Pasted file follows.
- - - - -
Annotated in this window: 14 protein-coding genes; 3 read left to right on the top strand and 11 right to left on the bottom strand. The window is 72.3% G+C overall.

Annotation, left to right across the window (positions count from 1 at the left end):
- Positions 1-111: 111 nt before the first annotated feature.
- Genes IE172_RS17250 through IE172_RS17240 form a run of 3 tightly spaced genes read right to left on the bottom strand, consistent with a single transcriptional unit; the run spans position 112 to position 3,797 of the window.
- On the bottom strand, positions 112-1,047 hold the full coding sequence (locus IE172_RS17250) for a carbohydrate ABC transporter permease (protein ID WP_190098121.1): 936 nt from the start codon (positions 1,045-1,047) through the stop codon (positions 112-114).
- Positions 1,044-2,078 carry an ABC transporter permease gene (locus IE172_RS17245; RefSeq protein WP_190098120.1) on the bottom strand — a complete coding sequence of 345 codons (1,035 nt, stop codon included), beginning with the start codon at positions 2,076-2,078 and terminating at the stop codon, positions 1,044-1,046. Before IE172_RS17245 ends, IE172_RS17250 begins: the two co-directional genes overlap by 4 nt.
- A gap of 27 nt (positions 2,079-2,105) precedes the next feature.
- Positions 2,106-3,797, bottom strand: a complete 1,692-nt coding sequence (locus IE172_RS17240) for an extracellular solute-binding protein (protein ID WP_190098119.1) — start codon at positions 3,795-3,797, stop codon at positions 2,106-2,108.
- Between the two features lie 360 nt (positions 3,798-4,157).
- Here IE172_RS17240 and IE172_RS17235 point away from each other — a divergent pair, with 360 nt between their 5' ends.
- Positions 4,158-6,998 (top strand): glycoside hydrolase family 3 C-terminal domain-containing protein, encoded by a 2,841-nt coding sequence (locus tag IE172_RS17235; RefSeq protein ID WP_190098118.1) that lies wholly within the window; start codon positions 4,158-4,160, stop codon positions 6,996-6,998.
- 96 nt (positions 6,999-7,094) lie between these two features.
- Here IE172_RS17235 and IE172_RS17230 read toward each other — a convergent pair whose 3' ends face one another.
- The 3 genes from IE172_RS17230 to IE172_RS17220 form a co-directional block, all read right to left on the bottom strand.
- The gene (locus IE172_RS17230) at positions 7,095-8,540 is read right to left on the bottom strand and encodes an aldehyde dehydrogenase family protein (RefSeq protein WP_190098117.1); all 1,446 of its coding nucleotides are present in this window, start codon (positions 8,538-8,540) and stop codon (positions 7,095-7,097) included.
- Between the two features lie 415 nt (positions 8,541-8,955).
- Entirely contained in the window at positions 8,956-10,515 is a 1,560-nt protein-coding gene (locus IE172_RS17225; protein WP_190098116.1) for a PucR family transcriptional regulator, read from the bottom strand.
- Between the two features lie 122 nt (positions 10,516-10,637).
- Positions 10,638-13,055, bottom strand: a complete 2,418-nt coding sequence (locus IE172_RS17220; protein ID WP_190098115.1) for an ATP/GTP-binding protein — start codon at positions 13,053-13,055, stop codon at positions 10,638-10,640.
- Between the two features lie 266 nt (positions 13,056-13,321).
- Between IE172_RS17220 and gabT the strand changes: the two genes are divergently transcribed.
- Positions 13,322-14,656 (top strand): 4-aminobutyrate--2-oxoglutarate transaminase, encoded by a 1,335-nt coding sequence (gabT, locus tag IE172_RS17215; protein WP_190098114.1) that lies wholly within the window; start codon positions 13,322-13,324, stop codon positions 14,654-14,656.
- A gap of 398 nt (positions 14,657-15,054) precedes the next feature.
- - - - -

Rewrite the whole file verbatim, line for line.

Annotated in this window: 14 protein-coding genes; 3 read left to right on the top strand and 11 right to left on the bottom strand. The window is 72.3% G+C overall.

Annotation, left to right across the window (positions count from 1 at the left end):
- Positions 1-111: 111 nt before the first annotated feature.
- Genes IE172_RS17250 through IE172_RS17240 form a run of 3 tightly spaced genes read right to left on the bottom strand, consistent with a single transcriptional unit; the run spans position 112 to position 3,797 of the window.
- On the bottom strand, positions 112-1,047 hold the full coding sequence (locus IE172_RS17250) for a carbohydrate ABC transporter permease (protein ID WP_190098121.1): 936 nt from the start codon (positions 1,045-1,047) through the stop codon (positions 112-114).
- Positions 1,044-2,078 carry an ABC transporter permease gene (locus IE172_RS17245; RefSeq protein WP_190098120.1) on the bottom strand — a complete coding sequence of 345 codons (1,035 nt, stop codon included), beginning with the start codon at positions 2,076-2,078 and terminating at the stop codon, positions 1,044-1,046. Before IE172_RS17245 ends, IE172_RS17250 begins: the two co-directional genes overlap by 4 nt.
- A gap of 27 nt (positions 2,079-2,105) precedes the next feature.
- Positions 2,106-3,797, bottom strand: a complete 1,692-nt coding sequence (locus IE172_RS17240) for an extracellular solute-binding protein (protein ID WP_190098119.1) — start codon at positions 3,795-3,797, stop codon at positions 2,106-2,108.
- Between the two features lie 360 nt (positions 3,798-4,157).
- Here IE172_RS17240 and IE172_RS17235 point away from each other — a divergent pair, with 360 nt between their 5' ends.
- Positions 4,158-6,998 (top strand): glycoside hydrolase family 3 C-terminal domain-containing protein, encoded by a 2,841-nt coding sequence (locus tag IE172_RS17235; RefSeq protein ID WP_190098118.1) that lies wholly within the window; start codon positions 4,158-4,160, stop codon positions 6,996-6,998.
- 96 nt (positions 6,999-7,094) lie between these two features.
- Here IE172_RS17235 and IE172_RS17230 read toward each other — a convergent pair whose 3' ends face one another.
- The 3 genes from IE172_RS17230 to IE172_RS17220 form a co-directional block, all read right to left on the bottom strand.
- The gene (locus IE172_RS17230) at positions 7,095-8,540 is read right to left on the bottom strand and encodes an aldehyde dehydrogenase family protein (RefSeq protein WP_190098117.1); all 1,446 of its coding nucleotides are present in this window, start codon (positions 8,538-8,540) and stop codon (positions 7,095-7,097) included.
- Between the two features lie 415 nt (positions 8,541-8,955).
- Entirely contained in the window at positions 8,956-10,515 is a 1,560-nt protein-coding gene (locus IE172_RS17225; protein WP_190098116.1) for a PucR family transcriptional regulator, read from the bottom strand.
- Between the two features lie 122 nt (positions 10,516-10,637).
- Positions 10,638-13,055, bottom strand: a complete 2,418-nt coding sequence (locus IE172_RS17220; protein ID WP_190098115.1) for an ATP/GTP-binding protein — start codon at positions 13,053-13,055, stop codon at positions 10,638-10,640.
- Between the two features lie 266 nt (positions 13,056-13,321).
- Between IE172_RS17220 and gabT the strand changes: the two genes are divergently transcribed.
- Positions 13,322-14,656 (top strand): 4-aminobutyrate--2-oxoglutarate transaminase, encoded by a 1,335-nt coding sequence (gabT, locus tag IE172_RS17215; protein WP_190098114.1) that lies wholly within the window; start codon positions 13,322-13,324, stop codon positions 14,654-14,656.
- A gap of 398 nt (positions 14,657-15,054) precedes the next feature.